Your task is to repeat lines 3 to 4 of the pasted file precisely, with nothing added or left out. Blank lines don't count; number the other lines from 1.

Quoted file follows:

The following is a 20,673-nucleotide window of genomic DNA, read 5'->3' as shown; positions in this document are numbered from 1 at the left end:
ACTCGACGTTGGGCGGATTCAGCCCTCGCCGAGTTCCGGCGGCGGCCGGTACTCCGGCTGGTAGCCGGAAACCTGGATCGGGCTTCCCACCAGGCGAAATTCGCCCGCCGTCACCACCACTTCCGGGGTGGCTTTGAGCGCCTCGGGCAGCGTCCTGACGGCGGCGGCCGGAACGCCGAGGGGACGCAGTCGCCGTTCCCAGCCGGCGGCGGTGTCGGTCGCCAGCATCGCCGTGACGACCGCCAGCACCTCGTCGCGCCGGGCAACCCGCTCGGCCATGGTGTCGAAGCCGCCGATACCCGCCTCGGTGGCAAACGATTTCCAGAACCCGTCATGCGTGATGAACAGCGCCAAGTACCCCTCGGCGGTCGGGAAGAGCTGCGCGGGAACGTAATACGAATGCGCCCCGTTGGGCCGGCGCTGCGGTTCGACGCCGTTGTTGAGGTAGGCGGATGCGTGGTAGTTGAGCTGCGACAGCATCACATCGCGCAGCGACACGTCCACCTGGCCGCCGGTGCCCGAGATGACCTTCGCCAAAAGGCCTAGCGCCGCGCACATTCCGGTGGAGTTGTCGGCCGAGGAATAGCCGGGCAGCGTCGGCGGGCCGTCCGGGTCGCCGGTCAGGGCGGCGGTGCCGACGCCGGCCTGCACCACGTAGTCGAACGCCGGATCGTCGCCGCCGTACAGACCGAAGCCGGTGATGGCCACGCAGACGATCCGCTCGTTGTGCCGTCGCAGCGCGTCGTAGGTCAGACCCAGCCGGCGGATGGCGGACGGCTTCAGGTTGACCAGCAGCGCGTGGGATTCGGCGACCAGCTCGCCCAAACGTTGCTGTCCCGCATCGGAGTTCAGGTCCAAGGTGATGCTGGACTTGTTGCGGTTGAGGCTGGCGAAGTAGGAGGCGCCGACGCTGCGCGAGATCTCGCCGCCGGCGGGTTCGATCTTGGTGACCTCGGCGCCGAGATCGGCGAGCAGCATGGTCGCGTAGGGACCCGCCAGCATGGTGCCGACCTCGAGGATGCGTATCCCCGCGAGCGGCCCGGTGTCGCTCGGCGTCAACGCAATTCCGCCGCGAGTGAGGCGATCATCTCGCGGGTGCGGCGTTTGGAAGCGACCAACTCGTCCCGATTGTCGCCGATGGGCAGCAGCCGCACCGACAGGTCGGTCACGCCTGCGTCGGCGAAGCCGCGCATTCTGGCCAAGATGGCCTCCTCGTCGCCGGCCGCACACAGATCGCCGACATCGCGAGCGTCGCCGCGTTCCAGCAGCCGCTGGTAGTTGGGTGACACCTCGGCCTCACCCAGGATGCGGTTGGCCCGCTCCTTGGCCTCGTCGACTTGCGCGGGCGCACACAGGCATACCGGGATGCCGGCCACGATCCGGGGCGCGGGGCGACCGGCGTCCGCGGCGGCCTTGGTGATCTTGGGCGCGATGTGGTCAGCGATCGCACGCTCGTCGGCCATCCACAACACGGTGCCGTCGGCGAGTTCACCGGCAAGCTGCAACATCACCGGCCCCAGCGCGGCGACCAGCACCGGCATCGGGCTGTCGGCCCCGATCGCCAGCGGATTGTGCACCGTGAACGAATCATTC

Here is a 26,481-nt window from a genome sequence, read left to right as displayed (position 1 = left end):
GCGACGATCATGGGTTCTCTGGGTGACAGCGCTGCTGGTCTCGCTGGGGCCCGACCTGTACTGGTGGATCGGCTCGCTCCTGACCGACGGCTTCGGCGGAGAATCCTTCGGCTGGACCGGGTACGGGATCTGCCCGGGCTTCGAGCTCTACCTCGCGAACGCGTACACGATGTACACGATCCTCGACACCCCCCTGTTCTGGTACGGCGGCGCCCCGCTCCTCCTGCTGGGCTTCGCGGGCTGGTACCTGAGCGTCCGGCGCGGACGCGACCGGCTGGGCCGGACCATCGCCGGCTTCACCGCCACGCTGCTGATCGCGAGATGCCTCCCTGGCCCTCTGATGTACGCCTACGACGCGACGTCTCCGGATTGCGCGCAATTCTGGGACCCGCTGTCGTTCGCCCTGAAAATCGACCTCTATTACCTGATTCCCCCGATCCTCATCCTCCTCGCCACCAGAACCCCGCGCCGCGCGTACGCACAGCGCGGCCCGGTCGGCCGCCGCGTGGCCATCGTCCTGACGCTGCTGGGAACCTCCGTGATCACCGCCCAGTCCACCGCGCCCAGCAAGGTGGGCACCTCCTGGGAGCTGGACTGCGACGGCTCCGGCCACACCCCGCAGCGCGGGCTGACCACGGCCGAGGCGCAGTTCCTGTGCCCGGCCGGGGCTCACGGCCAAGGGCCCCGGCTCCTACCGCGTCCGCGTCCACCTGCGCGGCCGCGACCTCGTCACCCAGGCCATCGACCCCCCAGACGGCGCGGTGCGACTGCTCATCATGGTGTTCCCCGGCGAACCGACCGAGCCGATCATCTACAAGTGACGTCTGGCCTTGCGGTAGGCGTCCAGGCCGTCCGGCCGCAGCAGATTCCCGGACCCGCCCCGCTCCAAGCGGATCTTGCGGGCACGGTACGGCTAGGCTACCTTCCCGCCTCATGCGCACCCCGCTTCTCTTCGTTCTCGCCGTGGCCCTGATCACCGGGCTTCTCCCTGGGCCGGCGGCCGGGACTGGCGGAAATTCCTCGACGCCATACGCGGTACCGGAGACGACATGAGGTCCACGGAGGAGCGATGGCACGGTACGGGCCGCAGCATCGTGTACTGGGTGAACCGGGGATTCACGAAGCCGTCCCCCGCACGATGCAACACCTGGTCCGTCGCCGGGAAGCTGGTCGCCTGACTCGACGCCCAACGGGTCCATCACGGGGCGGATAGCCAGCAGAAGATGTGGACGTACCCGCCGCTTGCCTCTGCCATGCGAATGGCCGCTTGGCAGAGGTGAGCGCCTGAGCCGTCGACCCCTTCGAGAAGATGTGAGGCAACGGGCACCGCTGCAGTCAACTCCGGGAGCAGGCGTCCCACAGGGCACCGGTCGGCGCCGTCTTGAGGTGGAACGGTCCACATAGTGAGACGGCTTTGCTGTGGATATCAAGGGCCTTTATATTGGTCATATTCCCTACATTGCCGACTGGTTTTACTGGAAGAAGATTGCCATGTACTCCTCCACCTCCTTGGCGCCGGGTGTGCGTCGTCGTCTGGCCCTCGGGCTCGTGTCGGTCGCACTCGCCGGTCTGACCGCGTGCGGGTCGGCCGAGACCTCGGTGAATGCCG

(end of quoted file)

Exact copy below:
Here is a 26,481-nt window from a genome sequence, read left to right as displayed (position 1 = left end):
GCGACGATCATGGGTTCTCTGGGTGACAGCGCTGCTGGTCTCGCTGGGGCCCGACCTGTACTGGTGGATCGGCTCGCTCCTGACCGACGGCTTCGGCGGAGAATCCTTCGGCTGGACCGGGTACGGGATCTGCCCGGGCTTCGAGCTCTACCTCGCGAACGCGTACACGATGTACACGATCCTCGACACCCCCCTGTTCTGGTACGGCGGCGCCCCGCTCCTCCTGCTGGGCTTCGCGGGCTGGTACCTGAGCGTCCGGCGCGGACGCGACCGGCTGGGCCGGACCATCGCCGGCTTCACCGCCACGCTGCTGATCGCGAGATGCCTCCCTGGCCCTCTGATGTACGCCTACGACGCGACGTCTCCGGATTGCGCGCAATTCTGGGACCCGCTGTCGTTCGCCCTGAAAATCGACCTCTATTACCTGATTCCCCCGATCCTCATCCTCCTCGCCACCAGAACCCCGCGCCGCGCGTACGCACAGCGCGGCCCGGTCGGCCGCCGCGTGGCCATCGTCCTGACGCTGCTGGGAACCTCCGTGATCACCGCCCAGTCCACCGCGCCCAGCAAGGTGGGCACCTCCTGGGAGCTGGACTGCGACGGCTCCGGCCACACCCCGCAGCGCGGGCTGACCACGGCCGAGGCGCAGTTCCTGTGCCCGGCCGGGGCTCACGGCCAAGGGCCCCGGCTCCTACCGCGTCCGCGTCCACCTGCGCGGCCGCGACCTCGTCACCCAGGCCATCGACCCCCCAGACGGCGCGGTGCGACTGCTCATCATGGTGTTCCCCGGCGAACCGACCGAGCCGATCATCTACAAGTGACGTCTGGCCTTGCGGTAGGCGTCCAGGCCGTCCGGCCGCAGCAGATTCCCGGACCCGCCCCGCTCCAAGCGGATCTTGCGGGCACGGTACGGCTAGGCTACCTTCCCGCCTCATGCGCACCCCGCTTCTCTTCGTTCTCGCCGTGGCCCTGATCACCGGGCTTCTCCCTGGGCCGGCGGCCGGGACTGGCGGAAATTCCTCGACGCCATACGCGGTACCGGAGACGACATGAGGTCCACGGAGGAGCGATGGCACGGTACGGGCCGCAGCATCGTGTACTGGGTGAACCGGGGATTCACGAAGCCGTCCCCCGCACGATGCAACACCTGGTCCGTCGCCGGGAAGCTGGTCGCCTGACTCGACGCCCAACGGGTCCATCACGGGGCGGATAGCCAGCAGAAGATGTGGACGTACCCGCCGCTTGCCTCTGCCATGCGAATGGCCGCTTGGCAGAGGTGAGCGCCTGAGCCGTCGACCCCTTCGAGAAGATGTGAGGCAACGGGCACCGCTGCAGTCAACTCCGGGAGCAGGCGTCCCACAGGGCACCGGTCGGCGCCGTCTTGAGGTGGAACGGTCCACATAGTGAGACGGCTTTGCTGTGGATATCAAGGGCCTTTATATTGGTCATATTCCCTACATTGCCGACTGGTTTTACTGGAAGAAGATTGCCATGTACTCCTCCACCTCCTTGGCGCCGGGTGTGCGTCGTCGTCTGGCCCTCGGGCTCGTGTCGGTCGCACTCGCCGGTCTGACCGCGTGCGGGTCGGCCGAGACCTCGGTGAATGCCG